I might add that it has a great deal of Latin phrases which promotes learning of given subject. The first is a question mark? And if that femme fatale you met last night stands you up this evening, it may be that she has other cats to whip. I have 3 editions of Brewers Phrase and Fable; the first being the Millenium Edition published in 1999 by Cassell which in my opinion has a more readable bolder typeface than the more recent editions published by Chambers. Endlessly fascinating, it is an idiosyncratic treasure trove of word history, culture, folk lore and legend-and one of my favourite books. A must-have reference book for every shelf. And, I must note, that Brewer's is quite a bit more informative than the Oxford dictionary of the same name.
Here in one volume you can track down the stories behind the names and sayings you meet, whether in classic literature or today's news. Granted reference books and mythology are two passions of mine, so this is always going to get me. The amount of things from this book that goes into my stories, or is the beginning of some crazy bit of research that end up becoming a story. With many new entries; I especially like the 'What do you call. Where might you find dark matter? This is absolutely my desert island book, there's no book like it. Browsing through this latest edition, I learned something new every few seconds. Would you want the Midas touch? Everyone should have it as a bathroom book.
Originally published in 1870, it is more a compendium of miscellany than an encyclopedia or dictionary. Much more information and our a huge short story collection can be found on the frames version of. Despite this inconsistency, however, the book was a huge success, providing information often not included in more traditional dictionaries and encyclopedias. The added information that they are either kelpies or fallen angels, and are reputed to drag mariners to the bottom of the sea if they fail to answer questions in rhyming couplets in Gaelic, naturally , fills me with unutterable glee. London: Collins By: Jayne Wilson Reference Type: Dictionary Call Number: 803 Description: More than 15,000 entries of the meanings of terms, expressions, and names of real, fictitious and mythical characters in history, science, the arts and literature. Its entries are wide-ranging, always informative, and often fun.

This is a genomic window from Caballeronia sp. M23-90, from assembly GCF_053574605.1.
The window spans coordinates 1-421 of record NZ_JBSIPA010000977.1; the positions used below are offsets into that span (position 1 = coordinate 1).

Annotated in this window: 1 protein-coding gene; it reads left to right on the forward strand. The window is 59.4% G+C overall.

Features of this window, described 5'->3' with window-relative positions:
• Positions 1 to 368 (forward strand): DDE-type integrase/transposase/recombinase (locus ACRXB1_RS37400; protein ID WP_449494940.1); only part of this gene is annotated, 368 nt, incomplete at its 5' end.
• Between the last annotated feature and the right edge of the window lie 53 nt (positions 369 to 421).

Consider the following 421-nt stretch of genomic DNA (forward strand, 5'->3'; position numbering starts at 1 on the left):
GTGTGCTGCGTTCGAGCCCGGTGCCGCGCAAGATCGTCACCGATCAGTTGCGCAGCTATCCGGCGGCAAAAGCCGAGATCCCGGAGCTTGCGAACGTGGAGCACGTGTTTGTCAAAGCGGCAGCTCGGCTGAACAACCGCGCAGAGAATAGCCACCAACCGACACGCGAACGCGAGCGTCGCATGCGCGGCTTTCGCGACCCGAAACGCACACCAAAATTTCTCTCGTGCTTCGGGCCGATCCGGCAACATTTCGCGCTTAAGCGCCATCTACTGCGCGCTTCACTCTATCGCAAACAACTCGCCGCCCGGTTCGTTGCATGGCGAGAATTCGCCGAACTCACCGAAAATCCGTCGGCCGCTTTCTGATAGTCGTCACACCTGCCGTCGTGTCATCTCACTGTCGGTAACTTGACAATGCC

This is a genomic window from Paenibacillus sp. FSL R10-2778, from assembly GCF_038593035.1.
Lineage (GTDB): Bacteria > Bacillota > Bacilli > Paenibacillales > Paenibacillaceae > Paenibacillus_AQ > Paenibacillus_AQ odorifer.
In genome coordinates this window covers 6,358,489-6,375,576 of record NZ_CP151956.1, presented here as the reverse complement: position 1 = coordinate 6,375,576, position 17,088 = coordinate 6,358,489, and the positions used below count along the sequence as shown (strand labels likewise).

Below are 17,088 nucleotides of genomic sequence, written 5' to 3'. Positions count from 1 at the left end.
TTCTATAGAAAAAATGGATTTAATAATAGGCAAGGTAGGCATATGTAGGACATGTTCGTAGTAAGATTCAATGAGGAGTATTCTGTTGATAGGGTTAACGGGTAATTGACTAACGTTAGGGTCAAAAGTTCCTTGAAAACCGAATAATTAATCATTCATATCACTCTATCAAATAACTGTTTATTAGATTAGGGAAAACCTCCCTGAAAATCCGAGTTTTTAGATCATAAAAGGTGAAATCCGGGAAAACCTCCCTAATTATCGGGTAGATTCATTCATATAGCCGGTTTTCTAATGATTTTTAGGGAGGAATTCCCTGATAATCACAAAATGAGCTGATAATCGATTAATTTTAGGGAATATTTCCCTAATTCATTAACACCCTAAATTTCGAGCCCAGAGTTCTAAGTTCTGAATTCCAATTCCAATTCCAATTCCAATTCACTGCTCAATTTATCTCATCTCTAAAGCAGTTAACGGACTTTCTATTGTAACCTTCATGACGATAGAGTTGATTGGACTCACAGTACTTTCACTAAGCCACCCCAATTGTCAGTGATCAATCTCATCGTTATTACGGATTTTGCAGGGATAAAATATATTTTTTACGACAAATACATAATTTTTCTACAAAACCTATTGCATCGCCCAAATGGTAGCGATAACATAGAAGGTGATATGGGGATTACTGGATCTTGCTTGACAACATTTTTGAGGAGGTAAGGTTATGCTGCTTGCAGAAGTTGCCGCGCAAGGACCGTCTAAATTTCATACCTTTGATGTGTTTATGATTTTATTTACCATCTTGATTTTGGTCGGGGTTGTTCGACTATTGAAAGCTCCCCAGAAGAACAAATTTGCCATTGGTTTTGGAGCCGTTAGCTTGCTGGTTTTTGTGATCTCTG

Contains answers to the most arcane questions you might ask - be they profound or prosaic. For instance, I could certainly have gotten through my entire life without knowing about the blue men of the Minch. It is, in fact, unlike any other reference book that exists, anywhere. Originally published in 1870, it is more a compendium of miscellany than an encyclopedia or dictionary. Second of all, I am only leaving this 'review' here as a warning to other people who, like myself, are thinking of buying this book because they think it's to do with brewing. It has already earned a permanent place on my quick reference shelf alongside the dictionaries and style guides.